Last week, my colleague Josh touched on the new social features Microsoft is adding to the Xbox 360 – Facebook Connect and Twitter functionality that will allow users to broadcast their gaming activities to their friends.
As one of Josh’s commenters noted, bringing Facebook onto Xbox is of limited utility. Without an easy-to-use keyboard, at least as easy as a mobile phone keyboard, for example, the main use for access to your Facebook account on Xbox Live will be to ping friends to come join you in-game, or to show off your gamer score.
But the addition of social networking functionality could well solve a significant problem facing console multiplayer gaming – the current matchmaking system. While usually effective at setting up games quickly and easily, it makes it very difficult to be discerning in one’s choice of gaming partners. Anybody who’s played Halo 3 with a group of people who use ethnic slurs like punctuation marks has had this experience.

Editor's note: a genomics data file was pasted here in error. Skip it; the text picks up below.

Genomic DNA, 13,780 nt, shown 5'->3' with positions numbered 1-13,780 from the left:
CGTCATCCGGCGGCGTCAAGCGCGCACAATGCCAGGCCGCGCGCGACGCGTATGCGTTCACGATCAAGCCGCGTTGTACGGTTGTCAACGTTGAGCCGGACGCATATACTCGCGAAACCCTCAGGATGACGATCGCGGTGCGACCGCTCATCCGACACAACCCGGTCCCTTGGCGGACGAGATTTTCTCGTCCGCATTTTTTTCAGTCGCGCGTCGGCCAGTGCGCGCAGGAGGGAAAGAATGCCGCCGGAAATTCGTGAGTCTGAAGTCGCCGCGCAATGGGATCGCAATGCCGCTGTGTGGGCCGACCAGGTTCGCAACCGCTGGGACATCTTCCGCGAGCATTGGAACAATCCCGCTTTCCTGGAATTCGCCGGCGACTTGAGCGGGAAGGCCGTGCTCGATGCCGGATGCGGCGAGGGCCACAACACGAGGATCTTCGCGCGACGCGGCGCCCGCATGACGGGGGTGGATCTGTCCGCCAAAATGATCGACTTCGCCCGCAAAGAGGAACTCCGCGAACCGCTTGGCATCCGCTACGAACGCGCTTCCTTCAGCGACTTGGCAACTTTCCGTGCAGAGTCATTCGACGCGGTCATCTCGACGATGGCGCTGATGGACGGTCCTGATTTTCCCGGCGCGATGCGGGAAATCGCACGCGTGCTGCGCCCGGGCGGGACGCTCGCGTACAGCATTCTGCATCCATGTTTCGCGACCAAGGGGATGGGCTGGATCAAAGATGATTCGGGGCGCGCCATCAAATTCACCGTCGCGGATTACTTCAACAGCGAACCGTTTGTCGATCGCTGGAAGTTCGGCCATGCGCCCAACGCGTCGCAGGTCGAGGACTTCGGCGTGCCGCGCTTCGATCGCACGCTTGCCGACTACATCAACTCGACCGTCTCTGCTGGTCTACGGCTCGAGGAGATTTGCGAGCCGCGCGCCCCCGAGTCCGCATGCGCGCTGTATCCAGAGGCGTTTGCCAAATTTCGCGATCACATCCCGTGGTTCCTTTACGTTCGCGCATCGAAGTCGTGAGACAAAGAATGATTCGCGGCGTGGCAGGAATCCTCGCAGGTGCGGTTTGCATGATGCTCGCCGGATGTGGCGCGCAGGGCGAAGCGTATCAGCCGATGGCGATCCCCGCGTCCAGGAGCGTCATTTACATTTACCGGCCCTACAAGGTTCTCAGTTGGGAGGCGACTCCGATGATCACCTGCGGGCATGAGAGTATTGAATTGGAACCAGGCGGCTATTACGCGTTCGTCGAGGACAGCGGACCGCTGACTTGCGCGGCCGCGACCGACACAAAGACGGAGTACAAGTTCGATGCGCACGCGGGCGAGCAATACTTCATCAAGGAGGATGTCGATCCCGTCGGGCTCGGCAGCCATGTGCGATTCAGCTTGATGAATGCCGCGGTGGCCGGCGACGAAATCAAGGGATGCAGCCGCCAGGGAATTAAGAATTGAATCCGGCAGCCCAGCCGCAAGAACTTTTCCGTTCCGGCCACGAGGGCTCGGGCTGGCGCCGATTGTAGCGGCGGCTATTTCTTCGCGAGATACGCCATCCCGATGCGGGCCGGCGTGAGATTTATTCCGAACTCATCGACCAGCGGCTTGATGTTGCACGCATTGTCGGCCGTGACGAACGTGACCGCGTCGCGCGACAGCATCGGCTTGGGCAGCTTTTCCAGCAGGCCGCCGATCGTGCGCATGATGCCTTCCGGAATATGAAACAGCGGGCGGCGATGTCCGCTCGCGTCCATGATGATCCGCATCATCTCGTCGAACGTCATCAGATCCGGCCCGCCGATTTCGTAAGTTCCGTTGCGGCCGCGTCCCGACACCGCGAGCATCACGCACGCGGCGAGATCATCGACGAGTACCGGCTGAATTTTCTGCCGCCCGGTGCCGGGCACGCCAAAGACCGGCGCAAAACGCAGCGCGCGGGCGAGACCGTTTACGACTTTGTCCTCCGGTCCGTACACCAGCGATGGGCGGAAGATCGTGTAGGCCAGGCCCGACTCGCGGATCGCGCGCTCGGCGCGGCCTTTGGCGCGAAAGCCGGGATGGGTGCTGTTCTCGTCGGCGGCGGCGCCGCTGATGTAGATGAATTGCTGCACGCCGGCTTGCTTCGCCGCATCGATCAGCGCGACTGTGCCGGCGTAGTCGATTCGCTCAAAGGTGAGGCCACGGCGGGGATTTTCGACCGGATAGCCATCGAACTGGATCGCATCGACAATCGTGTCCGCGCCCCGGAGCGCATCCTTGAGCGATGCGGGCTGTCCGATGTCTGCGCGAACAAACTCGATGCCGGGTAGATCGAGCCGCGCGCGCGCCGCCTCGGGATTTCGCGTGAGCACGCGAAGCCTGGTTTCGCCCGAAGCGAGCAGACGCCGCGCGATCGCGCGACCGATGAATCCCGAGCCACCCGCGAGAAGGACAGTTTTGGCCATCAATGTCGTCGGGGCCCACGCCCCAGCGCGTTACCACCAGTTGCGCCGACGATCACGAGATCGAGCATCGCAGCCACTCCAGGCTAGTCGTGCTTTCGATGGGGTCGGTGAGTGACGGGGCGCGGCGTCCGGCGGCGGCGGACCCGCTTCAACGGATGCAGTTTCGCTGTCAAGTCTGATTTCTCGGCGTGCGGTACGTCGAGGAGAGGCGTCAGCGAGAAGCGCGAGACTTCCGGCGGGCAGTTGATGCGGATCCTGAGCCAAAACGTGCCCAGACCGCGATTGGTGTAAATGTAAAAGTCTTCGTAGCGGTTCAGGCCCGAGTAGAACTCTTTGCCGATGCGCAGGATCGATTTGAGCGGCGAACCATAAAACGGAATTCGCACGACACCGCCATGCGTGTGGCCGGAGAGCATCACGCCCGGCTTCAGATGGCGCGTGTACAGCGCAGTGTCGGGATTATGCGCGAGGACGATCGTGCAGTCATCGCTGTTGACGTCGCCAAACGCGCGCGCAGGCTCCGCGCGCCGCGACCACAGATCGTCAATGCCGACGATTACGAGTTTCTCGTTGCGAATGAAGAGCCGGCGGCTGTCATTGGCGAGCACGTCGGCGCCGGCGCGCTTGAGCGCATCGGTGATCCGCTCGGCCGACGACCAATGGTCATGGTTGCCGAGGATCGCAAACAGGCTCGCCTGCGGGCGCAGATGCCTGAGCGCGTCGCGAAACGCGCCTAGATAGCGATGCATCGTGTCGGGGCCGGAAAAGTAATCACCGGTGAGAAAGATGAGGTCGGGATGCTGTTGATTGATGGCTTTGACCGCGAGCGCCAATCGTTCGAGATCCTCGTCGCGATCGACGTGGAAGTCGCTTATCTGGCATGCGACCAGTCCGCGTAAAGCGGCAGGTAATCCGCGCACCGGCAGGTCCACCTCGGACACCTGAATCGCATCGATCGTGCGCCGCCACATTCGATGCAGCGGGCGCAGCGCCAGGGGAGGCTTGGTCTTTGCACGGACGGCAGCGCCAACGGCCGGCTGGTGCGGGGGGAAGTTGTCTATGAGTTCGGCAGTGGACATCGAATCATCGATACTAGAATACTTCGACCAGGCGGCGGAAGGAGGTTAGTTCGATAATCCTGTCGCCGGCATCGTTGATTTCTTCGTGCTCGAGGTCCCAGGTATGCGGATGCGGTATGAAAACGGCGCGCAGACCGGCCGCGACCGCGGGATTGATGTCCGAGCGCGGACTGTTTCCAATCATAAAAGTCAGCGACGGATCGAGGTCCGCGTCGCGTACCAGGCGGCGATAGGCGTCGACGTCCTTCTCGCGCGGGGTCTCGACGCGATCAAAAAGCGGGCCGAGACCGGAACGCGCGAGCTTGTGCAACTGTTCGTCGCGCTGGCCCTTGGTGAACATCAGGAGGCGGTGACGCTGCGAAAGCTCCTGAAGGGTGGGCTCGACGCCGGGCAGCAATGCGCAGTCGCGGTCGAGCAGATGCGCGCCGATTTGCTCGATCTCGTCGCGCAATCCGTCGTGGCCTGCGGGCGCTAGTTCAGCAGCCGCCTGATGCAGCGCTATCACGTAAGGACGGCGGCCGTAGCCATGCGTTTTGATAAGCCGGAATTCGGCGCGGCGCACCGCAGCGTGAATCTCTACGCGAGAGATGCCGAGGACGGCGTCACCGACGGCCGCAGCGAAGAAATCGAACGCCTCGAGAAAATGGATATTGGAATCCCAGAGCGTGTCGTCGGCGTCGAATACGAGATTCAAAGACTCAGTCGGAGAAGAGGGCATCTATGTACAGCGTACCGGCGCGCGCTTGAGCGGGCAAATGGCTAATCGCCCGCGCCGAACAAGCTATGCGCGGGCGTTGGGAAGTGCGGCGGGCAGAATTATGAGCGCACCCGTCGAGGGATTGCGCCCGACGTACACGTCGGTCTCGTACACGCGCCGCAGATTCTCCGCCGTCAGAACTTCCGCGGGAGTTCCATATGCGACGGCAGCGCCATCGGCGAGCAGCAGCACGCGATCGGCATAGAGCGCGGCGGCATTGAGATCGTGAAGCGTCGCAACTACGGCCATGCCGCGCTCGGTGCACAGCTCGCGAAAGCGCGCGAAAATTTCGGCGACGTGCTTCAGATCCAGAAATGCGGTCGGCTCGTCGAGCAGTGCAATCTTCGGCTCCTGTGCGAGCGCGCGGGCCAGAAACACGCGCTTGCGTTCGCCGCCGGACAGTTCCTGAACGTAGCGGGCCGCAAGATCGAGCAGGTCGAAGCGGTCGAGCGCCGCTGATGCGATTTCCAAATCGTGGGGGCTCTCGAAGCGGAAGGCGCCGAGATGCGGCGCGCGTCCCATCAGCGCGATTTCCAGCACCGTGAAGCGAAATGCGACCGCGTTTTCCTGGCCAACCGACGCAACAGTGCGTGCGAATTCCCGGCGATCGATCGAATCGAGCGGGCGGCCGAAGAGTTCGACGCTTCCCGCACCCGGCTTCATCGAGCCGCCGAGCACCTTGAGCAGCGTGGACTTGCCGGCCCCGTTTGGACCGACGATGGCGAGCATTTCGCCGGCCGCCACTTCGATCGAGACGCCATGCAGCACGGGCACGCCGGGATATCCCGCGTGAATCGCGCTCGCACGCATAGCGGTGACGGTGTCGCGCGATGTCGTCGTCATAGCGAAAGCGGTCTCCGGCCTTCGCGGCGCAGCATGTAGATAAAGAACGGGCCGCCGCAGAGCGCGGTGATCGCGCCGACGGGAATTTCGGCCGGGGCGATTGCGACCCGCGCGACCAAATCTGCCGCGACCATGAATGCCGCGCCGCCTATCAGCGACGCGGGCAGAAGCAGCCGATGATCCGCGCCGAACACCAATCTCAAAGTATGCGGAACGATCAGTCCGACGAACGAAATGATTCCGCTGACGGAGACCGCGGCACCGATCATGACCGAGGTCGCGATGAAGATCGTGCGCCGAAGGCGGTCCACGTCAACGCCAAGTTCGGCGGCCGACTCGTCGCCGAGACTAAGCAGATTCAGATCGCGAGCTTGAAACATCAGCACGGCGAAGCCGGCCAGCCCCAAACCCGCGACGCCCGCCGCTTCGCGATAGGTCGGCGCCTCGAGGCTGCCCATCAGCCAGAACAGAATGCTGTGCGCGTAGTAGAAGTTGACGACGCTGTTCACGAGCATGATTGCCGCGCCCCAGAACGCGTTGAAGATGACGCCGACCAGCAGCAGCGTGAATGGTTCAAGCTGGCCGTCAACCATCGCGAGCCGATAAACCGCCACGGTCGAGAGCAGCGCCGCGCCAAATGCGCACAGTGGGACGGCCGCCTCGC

Currently, Xbox Live is well set up to support playing with friends or playing with strangers, but there isn’t a lot of gray area between those two groups.
There’s no way, for example, for someone at a company to play with all his or her co-workers unless he’s friends with all of them, or for a student to play with other people from his or her university. Xbox Live is good at helping you set up 1- or 2-degree social nets, but its support for groups or larger networks is practically nonexistent.
This is something that connecting with Facebok could shore up. The real value for Xbox Live to hook up with Facebook isn’t in broadcasting activity. The value is this: It pulls social connections into the Xbox Live system to help people find fellow gamers they can get along with.
This article was also published in MediaPost’s Gaming Insider. You can view the original article at MediaPost.com.